In terms of sheer numbers, the dominant output of female-directed horror films occurs in the short form. Mexican-Canadian director Gigi Saul Guerrero’s credits are representative of what it means to be a prolific, though still under-recognized, female filmmaker working exclusively in horror. With her company Luchagore Productions, Guerrero has directed nearly twenty short films and various TV episodes. Recently she worked with Blumhouse to develop her first feature-length project, Culture Shock (2019), which premiered on July 4th as the Independence Day segment of Hulu’s horror series Into the Dark. Her works-in-progress, however, are listed as shorts in upcoming anthology horror collections. Guerrero’s career reflects that of many other women working in the independent film industry in general, and horror in particular—comprising numerous short projects or collaborations in anthologies and, with luck, a single feature.
Guerrero’s extensive work in shorts also reveals another facet of the independent horror film industry in the twenty-first century. Due to more accessible equipment and affordable production costs offered by digital technology, aspiring filmmakers from underrepresented ethnic or socioeconomic groups are better positioned to build a filmmaking career. Through her use of gore combined with her attention to Latinx communities and traumas, Guerrero joins many other contemporary female horror directors of color, such as Monika Estrella Negra (Flesh, 2016) and Issa López (Tigers Are Not Afraid, 2017) in creating highly-charged political content that reflects under-seen ethnic, racial, or national perspectives in the genre.
Guerrero’s first short Dead Crossing (2011) anticipates the nightmare she later explores in Culture Shock by narrativizing border-crossing as a horrific experience. It also introduces her as a filmmaker who uses grindhouse aesthetics as a tool for critiquing and embodying the fears imposed by the United States government onto Mexican refugees. Although Culture Shock is post-Trump, Dead Crossing demonstrates that border relations have long predated the current political landscape as topics of fear, trauma, and brutality for Mexican citizens hoping to flee the country. Guerrero’s imagining of border security at its most hostile illuminates the risks everyday families face when crossing the border under “normal” circumstances, and ultimately suggests that the violence Mexicans are subjected to leads to ongoing traumatic and physical consequences on both sides of the border.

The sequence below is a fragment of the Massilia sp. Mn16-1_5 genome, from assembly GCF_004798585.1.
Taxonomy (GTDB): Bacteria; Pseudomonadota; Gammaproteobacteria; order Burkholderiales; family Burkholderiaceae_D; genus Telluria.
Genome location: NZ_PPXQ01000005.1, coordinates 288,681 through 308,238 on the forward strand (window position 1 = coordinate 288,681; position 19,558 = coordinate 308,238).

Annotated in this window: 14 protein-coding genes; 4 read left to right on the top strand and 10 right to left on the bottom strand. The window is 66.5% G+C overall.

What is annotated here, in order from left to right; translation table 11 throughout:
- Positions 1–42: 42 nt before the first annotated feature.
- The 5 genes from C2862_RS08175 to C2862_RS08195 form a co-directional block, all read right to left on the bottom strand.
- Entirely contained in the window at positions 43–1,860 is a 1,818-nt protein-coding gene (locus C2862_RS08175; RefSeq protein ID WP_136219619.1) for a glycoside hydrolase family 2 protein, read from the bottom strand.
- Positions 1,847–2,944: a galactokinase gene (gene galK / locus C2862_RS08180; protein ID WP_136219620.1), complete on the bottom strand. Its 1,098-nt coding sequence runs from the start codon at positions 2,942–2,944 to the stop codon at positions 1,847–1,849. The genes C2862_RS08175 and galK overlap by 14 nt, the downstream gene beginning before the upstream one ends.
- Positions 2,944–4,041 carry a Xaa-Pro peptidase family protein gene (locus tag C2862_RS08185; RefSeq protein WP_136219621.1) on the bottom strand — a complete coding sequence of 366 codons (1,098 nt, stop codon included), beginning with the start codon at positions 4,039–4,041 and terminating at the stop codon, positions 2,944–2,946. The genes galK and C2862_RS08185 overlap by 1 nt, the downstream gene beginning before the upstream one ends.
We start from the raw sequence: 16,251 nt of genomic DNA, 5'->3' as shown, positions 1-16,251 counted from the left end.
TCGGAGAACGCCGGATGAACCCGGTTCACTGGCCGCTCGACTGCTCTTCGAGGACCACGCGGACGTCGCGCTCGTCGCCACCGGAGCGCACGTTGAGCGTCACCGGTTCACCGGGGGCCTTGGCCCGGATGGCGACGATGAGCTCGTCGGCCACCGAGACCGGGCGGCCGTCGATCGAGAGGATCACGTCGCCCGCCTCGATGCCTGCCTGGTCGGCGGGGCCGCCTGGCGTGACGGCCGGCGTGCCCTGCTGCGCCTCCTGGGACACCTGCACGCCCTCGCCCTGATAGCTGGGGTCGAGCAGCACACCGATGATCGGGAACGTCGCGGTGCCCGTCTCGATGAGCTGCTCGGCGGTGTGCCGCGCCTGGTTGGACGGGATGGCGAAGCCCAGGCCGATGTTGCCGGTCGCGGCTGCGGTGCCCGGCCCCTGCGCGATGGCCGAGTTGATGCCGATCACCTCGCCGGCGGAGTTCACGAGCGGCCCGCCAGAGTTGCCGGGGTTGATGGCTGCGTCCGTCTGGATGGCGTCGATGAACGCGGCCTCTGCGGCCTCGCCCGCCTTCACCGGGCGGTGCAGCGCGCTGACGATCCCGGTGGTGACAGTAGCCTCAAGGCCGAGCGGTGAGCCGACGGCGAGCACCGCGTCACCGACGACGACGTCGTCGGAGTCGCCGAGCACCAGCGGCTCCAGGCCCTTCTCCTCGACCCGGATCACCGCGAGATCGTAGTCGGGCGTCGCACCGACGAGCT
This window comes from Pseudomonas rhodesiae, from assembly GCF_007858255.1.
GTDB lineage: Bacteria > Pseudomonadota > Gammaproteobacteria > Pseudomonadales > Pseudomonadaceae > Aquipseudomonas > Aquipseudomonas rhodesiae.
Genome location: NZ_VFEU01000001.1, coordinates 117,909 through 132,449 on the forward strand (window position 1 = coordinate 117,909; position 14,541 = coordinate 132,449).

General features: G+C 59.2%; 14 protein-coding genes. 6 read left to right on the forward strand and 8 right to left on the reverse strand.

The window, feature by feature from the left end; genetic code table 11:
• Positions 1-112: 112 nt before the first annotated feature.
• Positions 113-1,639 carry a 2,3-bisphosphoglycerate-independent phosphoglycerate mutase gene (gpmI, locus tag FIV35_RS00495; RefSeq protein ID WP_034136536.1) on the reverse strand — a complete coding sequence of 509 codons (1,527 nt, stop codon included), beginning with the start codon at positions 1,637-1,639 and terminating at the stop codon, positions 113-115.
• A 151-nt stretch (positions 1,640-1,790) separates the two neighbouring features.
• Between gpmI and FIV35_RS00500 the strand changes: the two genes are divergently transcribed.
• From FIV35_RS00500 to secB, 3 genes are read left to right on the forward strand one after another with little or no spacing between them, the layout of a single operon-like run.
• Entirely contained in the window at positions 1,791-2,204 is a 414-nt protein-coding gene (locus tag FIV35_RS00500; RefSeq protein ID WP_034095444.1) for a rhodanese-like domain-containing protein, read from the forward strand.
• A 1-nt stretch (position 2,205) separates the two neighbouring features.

A colleague and I were just talking about this same disappointing trend earlier this week, Sonia. Even outside of horror, so many female directors are industrially blocked from continuing beyond their freshman, sophomore, or junior film, usually ending up with careers in television (I'm thinking of someone like Rachel Talalay) or with gaps between releases that are far longer than what most male filmmakers experience (I'm thinking of Alice Wu). You drawing attention here to the short film format as a growing opportunity for female filmmakers to produce work and gain appreciation - especially thanks to platforms like YouTube and Vimeo as well as the availability of equipment that you mention - is very valuable to the week's discussion. Do you think the horror genre, in particular - because of a "built-in," avid fanbase and easily marketable conventions - provides a greater likelihood for female filmmakers who are starting out to break into the industry? In your research, does it seem like more female directors start out working in the horror genre?
Response to "Border Crossing Nightmares"
This is a wonderful piece, Sonia, thanks so much for sharing your insights on this topic! I'm so glad you mentioned Tigers are Not Afraid, too; I think this is such a gem of a film, that will hopefully open up the floodgates, along with the other films you mentioned, for more Latinx-directed horror in the US.
As I read your piece, I was sort of reminder of the trio of Mexican directors - Del Toro, Cuaron, and Inarritu - who have seemed to have so much (relatively effortless) recent success industrially as well as commercially. Do you think that there are larger implications for gender when it comes to Latinx horror filmmaking, and Latinx filmmaking as a whole? That is, do you think the same conditions of female horror filmmaking (starting off in the short form, then transitioning to relative success in television and other non-commercial endeavors) would persist if men were to direct the same types of films?
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